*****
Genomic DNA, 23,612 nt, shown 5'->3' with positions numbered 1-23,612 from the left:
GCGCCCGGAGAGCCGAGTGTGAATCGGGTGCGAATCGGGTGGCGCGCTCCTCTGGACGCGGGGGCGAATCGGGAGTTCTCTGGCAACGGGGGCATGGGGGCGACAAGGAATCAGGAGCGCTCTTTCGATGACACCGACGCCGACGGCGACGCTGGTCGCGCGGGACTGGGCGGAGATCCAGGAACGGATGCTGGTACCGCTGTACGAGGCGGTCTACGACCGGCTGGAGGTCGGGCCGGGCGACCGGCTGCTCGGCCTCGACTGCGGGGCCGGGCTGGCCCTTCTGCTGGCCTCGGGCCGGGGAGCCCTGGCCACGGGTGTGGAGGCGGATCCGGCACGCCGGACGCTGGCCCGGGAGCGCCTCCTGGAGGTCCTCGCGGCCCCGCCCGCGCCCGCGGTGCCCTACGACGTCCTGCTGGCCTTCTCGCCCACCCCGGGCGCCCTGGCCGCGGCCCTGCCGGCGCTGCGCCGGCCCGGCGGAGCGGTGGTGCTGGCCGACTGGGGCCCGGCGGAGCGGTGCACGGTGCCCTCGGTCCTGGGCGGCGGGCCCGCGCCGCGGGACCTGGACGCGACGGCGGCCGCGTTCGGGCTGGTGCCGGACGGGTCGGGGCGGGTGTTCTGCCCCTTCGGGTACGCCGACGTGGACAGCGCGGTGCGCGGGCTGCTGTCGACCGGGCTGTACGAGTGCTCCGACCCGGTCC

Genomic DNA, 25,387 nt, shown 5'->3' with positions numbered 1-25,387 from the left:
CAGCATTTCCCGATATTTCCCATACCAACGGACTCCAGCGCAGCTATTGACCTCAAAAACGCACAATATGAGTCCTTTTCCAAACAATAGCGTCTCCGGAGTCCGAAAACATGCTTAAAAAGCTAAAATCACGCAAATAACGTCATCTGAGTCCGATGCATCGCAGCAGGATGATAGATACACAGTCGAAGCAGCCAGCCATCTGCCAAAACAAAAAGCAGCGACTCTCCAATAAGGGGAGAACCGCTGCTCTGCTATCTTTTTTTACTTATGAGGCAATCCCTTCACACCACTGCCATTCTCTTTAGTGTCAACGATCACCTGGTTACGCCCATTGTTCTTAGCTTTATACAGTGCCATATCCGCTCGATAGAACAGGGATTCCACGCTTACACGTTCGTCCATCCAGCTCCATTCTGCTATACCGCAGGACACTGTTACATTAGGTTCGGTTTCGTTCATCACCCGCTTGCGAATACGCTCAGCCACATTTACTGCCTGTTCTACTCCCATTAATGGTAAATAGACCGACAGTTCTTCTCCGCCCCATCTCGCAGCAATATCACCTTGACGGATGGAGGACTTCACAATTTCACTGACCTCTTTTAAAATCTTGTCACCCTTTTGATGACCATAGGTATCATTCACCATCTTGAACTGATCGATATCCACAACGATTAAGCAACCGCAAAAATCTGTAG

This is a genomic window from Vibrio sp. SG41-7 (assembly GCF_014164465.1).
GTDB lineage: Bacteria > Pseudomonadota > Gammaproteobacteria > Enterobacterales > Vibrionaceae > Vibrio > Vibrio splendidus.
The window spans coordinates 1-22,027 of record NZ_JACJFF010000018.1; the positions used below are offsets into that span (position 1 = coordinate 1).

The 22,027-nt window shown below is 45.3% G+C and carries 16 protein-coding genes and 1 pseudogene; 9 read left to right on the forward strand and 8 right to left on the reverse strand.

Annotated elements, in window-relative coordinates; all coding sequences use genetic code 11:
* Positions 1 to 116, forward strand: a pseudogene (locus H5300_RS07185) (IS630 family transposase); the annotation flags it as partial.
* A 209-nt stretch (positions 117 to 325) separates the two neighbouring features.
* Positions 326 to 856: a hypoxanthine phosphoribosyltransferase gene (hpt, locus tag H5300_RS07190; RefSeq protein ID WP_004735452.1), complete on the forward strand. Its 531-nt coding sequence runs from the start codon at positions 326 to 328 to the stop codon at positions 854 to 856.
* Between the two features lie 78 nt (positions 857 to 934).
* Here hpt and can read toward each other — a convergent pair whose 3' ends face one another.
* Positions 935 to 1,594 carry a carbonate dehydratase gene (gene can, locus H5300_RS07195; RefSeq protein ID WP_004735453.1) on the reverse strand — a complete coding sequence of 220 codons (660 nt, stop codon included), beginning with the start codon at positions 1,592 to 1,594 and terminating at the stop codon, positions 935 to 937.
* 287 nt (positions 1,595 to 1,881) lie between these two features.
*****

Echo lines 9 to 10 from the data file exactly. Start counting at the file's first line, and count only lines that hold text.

Annotated elements, in window-relative coordinates; all coding sequences use genetic code 11:
* Positions 1 to 116, forward strand: a pseudogene (locus H5300_RS07185) (IS630 family transposase); the annotation flags it as partial.